January 4, 2019

Goodbye Blippar, welcome back Layar?

The co-founders of Layar are interested in buying back the IP they sold to the collapsed UK augmented reality company five years ago.

Maija Palmer

4 min read

The co-founders of Layar, the Dutch augmented reality company that was sold to Blippar five years ago, are preparing a bid to buy their intellectual property back from the collapsed company.

Raimo van der Klein, co-founder of Layar, told Sifted he was putting together a consortium of investors and engineers to mount a bid for parts of the Blippar business, which was put into administration in December. Regaining the Layar brand and its technology platform would allow van der Klein and his co-founder Maarten Lens-FitzGerald to relaunch Layar as an independent business.

“We are all motivated to finish the story we started with Layar 10 years ago,” van der Klein said.

Layar, founded in 2009, was an early pioneer in AR with its mobile platform one of the first to hit the market. It was sold to Blippar in 2014 for £4m. The Dutch company helped bolster Blippar’s technical underpinnings with a number of AR-related patents, and it also brought with it some 45 million users.


Layar, which had come pre-installed on smartphones such as the Samsung Galaxy S series, had always had far higher customer download numbers than rival Blippar. The Layar business is thought to have continued to make a small profit even as the rest of Blippar fell into deepening losses, burning through the nearlty $150m it had raised.

We are all motivated to finish the story we started with Layar 10 years ago.

This is not the first time van der Klein and Lens-FitzGerald have tried to take Layar back. The pair broached the idea informally with Blippar back in 2017 but were rebuffed. This time they may face competition from Nick Candy, the property tycoon who owns 49% of Blippar shares, and Dan Wagner, the CEO of collapsed tech company Powa, who is rumoured to be considering a bid for the business.

Would there be room in the AR market for an independent Layar, however? Despite ambitions to be the world’s visual search engine, Blippar failed to make headway in an AR market dominated by the tech giants such as Apple, Google, and Microsoft. It has been a struggle to find a consumer business model based on AR, beyond a few advertising campaigns.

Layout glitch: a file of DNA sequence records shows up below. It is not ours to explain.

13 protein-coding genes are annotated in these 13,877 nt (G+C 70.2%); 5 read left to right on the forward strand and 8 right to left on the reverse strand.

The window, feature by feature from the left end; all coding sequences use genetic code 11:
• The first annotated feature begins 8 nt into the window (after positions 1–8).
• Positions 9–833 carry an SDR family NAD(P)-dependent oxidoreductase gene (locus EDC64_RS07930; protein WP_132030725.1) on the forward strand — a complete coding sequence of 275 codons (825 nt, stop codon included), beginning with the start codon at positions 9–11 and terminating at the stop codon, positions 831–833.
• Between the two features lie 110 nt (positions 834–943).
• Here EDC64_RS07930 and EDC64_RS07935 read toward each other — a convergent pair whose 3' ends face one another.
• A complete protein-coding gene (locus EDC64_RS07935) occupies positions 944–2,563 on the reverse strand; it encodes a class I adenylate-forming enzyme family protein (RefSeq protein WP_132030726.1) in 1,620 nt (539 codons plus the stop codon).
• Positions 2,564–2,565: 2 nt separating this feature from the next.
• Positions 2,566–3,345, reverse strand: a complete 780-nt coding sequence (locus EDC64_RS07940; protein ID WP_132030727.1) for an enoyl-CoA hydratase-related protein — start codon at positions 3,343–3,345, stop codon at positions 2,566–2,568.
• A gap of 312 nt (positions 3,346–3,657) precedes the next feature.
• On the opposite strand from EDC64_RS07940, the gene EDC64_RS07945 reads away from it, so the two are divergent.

“Nobody has really cracked the market on the consumer side yet,” said Dirk Groten, former CTO at Layar and VP of engineering at Blippar until 2016. “AR really doesn’t work well on a mobile phone - you need glasses, and it has taken much more time than I thought to create glasses that work. 10 years on we are still waiting.”

Florida-based Magic Leap did bring out a headset in August 2018 but, bulky and expensive, this was targeted more at developers and artists than the general consumer market. Rumours have circulated for some time about Apple getting ready to launch AR glasses this year, but nothing has yet been confirmed.

AR really doesn’t work well on a mobile phone - you need glasses... 10 years on we are still waiting.

Van der Klein remains convinced that, once AR glasses arrive, a viable business model can be created.

“We are on the brink of augmented reality glasses becoming mainstream products and that will unlock new ways to present information and new content forms,” he said.

He said a relaunched Layar would focus on the user experience rather than on AR technology itself. “Knowing which content to show which user” is still very difficult and not being done well, said van der Klein. His plan is to work on indexing the data that exists about places and objects - the history of a city landmark or a review of a nearby restaurant, for example - and finding better ways to show these to users.

The Layar assets are unlikely to realise anything like the £4m they were sold for - van der Klein said any bid would be just “a fraction” of that price. “No one will pay what was paid in the past,” he said.

But van der Klein seems determined, one way or the other, to return to the AR market. If the consortium he is gathering fails to buy the Layar IP, there is a plan B.


“The narrative of that we are continuing Layar is nice but if we fail to get the brand back we can continue with a different name,” he said. Watch this space.

Image: Raimo van der Klein, co-founder of Layar. Photo credit: Guido van Nispen